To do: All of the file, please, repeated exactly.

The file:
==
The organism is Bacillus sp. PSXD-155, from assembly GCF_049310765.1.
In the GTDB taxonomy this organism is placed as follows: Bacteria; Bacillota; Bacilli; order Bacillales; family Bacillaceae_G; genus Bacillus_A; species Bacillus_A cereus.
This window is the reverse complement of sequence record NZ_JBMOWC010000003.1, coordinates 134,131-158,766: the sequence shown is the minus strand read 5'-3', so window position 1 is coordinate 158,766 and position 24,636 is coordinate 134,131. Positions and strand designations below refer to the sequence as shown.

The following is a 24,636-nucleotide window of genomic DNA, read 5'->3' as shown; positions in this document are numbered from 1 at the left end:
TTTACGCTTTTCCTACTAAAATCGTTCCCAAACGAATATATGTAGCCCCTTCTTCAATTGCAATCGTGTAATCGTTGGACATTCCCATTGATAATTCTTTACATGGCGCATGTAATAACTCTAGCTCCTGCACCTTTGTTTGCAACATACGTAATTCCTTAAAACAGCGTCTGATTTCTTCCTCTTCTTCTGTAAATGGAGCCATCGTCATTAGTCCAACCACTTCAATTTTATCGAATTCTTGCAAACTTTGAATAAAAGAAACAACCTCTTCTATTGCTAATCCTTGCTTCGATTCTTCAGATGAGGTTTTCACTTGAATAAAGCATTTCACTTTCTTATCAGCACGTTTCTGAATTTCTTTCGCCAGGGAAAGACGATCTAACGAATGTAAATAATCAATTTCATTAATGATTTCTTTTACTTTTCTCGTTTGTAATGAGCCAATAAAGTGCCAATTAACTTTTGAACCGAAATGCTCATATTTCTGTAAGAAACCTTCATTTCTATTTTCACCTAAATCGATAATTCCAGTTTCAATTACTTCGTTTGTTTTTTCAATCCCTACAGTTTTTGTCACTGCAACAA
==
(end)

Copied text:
The organism is Bacillus sp. PSXD-155, from assembly GCF_049310765.1.
In the GTDB taxonomy this organism is placed as follows: Bacteria; Bacillota; Bacilli; order Bacillales; family Bacillaceae_G; genus Bacillus_A; species Bacillus_A cereus.
This window is the reverse complement of sequence record NZ_JBMOWC010000003.1, coordinates 134,131-158,766: the sequence shown is the minus strand read 5'-3', so window position 1 is coordinate 158,766 and position 24,636 is coordinate 134,131. Positions and strand designations below refer to the sequence as shown.

The following is a 24,636-nucleotide window of genomic DNA, read 5'->3' as shown; positions in this document are numbered from 1 at the left end:
TTTACGCTTTTCCTACTAAAATCGTTCCCAAACGAATATATGTAGCCCCTTCTTCAATTGCAATCGTGTAATCGTTGGACATTCCCATTGATAATTCTTTACATGGCGCATGTAATAACTCTAGCTCCTGCACCTTTGTTTGCAACATACGTAATTCCTTAAAACAGCGTCTGATTTCTTCCTCTTCTTCTGTAAATGGAGCCATCGTCATTAGTCCAACCACTTCAATTTTATCGAATTCTTGCAAACTTTGAATAAAAGAAACAACCTCTTCTATTGCTAATCCTTGCTTCGATTCTTCAGATGAGGTTTTCACTTGAATAAAGCATTTCACTTTCTTATCAGCACGTTTCTGAATTTCTTTCGCCAGGGAAAGACGATCTAACGAATGTAAATAATCAATTTCATTAATGATTTCTTTTACTTTTCTCGTTTGTAATGAGCCAATAAAGTGCCAATTAACTTTTGAACCGAAATGCTCATATTTCTGTAAGAAACCTTCATTTCTATTTTCACCTAAATCGATAATTCCAGTTTCAATTACTTCGTTTGTTTTTTCAATCCCTACAGTTTTTGTCACTGCAACAA